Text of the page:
Introduction To Male Testosterone

Testosterone is responsible for normal growth and development of male sex organs and maintenance of secondary sex characteristics. It is the primary androgenic hormone.
When the testes fail to produce normal levels of testosterone, testosterone deficiency results. Hypogonadism is caused by primary testicular failure. Testosterone levels are low and pituitary gonadotropins are elevated. In hypogonadism, there is inadequate secretion of pituitary gonadotropins. In addition to a low testosterone level, LH and FSH levels are low or low-normal. The development of hypogonadism after puberty frequently results in complaints such as diminished libido, erectile dysfunction, infertility, gynecomastia, changes in body composition, reductions in body and facial hair, and osteoporosis. Hypogonadal men report higher levels of anger, confusion and depression.
There are now a variety of products available to treat testosterone deficiency. Successful management of testosterone replacement therapy requires appropriate evaluation and an understanding of the benefits and risks of treatment.

Proper Diagnosis Of Testosterone Deficiency

There are many causes of testosterone deficiency, a medical history, physical exam, and the proper laboratory evaluation are imperative. The medical history should be questions regarding abnormalities at birth, the current status of sexual function and secondary sexual characteristics, such as beard growth, muscular strength, and energy level. Hypogonadal men have statistically significant reductions in the incidence of nocturnal erections, the degree of penile rigidity during erection, and the frequency of sexual thoughts, feelings of desire, and sexual fantasies. Furthermore, alterations in body composition, changes in adipose tissue, increases in percent body fat and reduction in muscle mass, are frequently seen in hypogonadal men.
Proper Labs should be drawn to determine a diagnosis. The following levels should be drawn in the morning. FSH, LH, SHBG, Total and Free Testosterone, Estradiol and Estrone.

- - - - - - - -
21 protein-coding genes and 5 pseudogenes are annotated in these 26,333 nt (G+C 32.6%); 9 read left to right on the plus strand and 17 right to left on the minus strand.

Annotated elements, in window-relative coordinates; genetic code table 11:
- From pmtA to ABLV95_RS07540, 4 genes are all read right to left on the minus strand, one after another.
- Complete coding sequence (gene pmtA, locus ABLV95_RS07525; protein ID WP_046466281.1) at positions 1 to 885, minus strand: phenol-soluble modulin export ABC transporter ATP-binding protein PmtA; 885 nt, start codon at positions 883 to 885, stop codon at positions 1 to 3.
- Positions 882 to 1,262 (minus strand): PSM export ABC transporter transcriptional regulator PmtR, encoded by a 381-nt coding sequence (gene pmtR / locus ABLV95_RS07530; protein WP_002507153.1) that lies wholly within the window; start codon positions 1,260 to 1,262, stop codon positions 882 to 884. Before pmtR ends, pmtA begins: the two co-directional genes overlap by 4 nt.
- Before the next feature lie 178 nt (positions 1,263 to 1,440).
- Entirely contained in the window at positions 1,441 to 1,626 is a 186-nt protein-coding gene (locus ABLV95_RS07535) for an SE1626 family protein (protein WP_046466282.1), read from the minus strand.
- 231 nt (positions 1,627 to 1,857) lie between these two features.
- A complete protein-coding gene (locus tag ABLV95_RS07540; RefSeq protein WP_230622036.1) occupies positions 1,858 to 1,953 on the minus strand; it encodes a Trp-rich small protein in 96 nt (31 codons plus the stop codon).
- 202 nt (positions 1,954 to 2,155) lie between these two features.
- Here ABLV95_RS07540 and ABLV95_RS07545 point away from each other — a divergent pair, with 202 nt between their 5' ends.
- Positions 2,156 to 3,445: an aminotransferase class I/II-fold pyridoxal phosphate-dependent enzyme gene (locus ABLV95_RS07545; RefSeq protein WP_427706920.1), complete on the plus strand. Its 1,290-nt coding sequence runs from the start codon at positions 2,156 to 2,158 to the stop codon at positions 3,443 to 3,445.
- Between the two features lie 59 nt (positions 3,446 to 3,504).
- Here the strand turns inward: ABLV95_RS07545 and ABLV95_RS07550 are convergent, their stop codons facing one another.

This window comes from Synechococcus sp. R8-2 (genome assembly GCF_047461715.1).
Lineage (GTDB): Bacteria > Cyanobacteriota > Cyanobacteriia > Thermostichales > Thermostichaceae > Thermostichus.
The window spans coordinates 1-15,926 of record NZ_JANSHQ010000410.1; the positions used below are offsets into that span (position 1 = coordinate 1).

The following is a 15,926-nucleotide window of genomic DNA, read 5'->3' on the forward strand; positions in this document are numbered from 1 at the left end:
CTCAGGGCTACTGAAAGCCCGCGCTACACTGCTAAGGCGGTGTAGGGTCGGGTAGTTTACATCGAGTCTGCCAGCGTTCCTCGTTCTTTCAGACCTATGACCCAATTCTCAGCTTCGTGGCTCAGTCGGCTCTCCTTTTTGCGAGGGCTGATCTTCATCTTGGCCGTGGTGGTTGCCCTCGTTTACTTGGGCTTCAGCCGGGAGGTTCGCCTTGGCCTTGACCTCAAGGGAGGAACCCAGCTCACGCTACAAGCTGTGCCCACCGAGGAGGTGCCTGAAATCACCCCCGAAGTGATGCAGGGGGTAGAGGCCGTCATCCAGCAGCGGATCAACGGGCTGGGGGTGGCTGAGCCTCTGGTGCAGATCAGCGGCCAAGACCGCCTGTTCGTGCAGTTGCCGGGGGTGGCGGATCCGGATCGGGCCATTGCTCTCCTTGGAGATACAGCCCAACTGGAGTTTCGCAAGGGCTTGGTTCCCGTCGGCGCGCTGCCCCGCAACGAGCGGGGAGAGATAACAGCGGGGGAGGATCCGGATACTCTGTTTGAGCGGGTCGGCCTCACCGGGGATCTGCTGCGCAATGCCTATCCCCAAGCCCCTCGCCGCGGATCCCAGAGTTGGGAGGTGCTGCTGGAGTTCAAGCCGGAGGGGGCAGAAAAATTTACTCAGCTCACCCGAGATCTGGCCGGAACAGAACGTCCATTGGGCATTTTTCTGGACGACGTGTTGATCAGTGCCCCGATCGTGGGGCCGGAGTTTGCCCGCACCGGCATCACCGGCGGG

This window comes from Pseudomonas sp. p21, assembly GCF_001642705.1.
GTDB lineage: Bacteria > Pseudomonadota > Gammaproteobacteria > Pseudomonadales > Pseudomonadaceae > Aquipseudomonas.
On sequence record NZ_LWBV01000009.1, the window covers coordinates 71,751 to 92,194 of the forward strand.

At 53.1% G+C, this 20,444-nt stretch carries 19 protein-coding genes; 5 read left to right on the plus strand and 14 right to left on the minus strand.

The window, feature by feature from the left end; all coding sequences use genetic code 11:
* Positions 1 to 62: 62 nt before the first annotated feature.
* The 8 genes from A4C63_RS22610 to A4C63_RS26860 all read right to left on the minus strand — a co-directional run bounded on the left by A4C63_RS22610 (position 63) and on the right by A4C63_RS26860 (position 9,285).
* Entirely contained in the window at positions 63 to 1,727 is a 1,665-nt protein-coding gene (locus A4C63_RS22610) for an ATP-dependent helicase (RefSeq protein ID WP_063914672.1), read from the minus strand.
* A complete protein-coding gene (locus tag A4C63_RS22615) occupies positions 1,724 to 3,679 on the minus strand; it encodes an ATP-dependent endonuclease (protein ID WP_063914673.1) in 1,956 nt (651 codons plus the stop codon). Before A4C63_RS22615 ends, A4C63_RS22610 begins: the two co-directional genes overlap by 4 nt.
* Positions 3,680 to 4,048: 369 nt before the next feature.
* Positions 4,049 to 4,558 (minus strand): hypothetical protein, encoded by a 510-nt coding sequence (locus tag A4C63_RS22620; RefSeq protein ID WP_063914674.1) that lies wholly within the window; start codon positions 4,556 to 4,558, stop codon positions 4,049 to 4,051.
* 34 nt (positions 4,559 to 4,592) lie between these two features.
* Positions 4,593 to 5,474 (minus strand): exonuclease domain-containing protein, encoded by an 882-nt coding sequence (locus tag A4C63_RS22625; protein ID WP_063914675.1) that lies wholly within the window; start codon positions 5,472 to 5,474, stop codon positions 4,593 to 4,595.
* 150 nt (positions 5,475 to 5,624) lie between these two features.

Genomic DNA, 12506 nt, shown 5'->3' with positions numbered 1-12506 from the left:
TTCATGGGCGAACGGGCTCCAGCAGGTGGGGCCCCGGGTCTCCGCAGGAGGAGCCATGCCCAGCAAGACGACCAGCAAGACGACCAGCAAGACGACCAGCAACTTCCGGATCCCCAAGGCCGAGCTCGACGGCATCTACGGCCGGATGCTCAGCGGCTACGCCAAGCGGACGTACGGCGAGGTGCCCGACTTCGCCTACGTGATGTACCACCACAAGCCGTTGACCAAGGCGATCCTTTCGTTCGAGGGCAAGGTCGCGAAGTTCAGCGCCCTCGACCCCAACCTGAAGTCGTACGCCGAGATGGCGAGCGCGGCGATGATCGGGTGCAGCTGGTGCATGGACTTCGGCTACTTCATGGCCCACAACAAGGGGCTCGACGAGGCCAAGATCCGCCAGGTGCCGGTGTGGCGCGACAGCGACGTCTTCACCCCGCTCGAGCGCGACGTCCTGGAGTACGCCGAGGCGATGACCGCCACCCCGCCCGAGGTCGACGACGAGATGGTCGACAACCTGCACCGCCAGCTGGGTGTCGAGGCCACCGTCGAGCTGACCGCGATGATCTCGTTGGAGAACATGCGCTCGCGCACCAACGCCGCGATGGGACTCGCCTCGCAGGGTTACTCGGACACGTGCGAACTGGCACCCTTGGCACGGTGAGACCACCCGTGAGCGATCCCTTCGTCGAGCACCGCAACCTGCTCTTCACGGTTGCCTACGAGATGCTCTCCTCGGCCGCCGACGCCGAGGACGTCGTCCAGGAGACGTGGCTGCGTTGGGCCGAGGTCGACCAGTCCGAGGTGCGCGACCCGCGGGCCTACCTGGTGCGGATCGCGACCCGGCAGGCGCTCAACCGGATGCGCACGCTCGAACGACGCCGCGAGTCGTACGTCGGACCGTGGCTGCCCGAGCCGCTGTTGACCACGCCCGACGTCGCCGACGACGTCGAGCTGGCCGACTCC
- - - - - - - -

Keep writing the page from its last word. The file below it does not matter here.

The Clinical Rationale For Testosterone Replacement Therapy

Testosterone replacement should in theory approximate the natural, endogenous production of the hormone. The average male produces 4-7 mg of testosterone per day in a circadian pattern, with maximal plasma levels attained in early morning and minimal levels in the evening.
The clinical rationale for treatment of testosterone deficiency may include:
– increasing bone density
-enhancing body composition by increasing muscle strength and reducing adipose
-improving energy and mood
-improving libido and erectile function

Types Of Testosterone Replacement Therapy

Ideal testosterone replacement therapy produces and maintains physiologic serum concentrations of the hormone and its active metabolites without significant side effects or safety concerns. Several different types of testosterone replacement are currently marketed, including tablets, injectables, sublingual, transdermal, and Pellet insertion.

Oral Agents

Oral agents may cause elevations in liver function tests and abnormalities at liver scan and biopsy. Both modified and unmodified oral testosterone preparations are available. Unmodified testosterone is rapidly absorbed by the liver, making satisfactory serum concentrations difficult to achieve. Modified 17-alpha alkyl testosterones, such as methyltestosterone or fluoxymesterone, also require relatively large doses that must be taken several times a day.

Intramuscular Injection

Testosterone cypionate and enanthate are frequently used parenteral preparations that provide a safe means of hormone replacement in hypogonadal men. In men 20-50 years of age, an intramuscular injection of 200 to 300 mg testosterone enanthate is generally sufficient to produce serum testosterone levels that are supranormal initially and fall into the normal ranges over the next 14 days. Fluctuations in testosterone levels may yield variations in libido, sexual function, energy, and mood. Some patients may be inconvenienced by the need for frequent testosterone injections.1 Increasing the dose to 300 to 400 mg may allow for maintenance of eugonadal levels of serum testosterone for up to three weeks, but higher doses will not lengthen the eugonadal period.2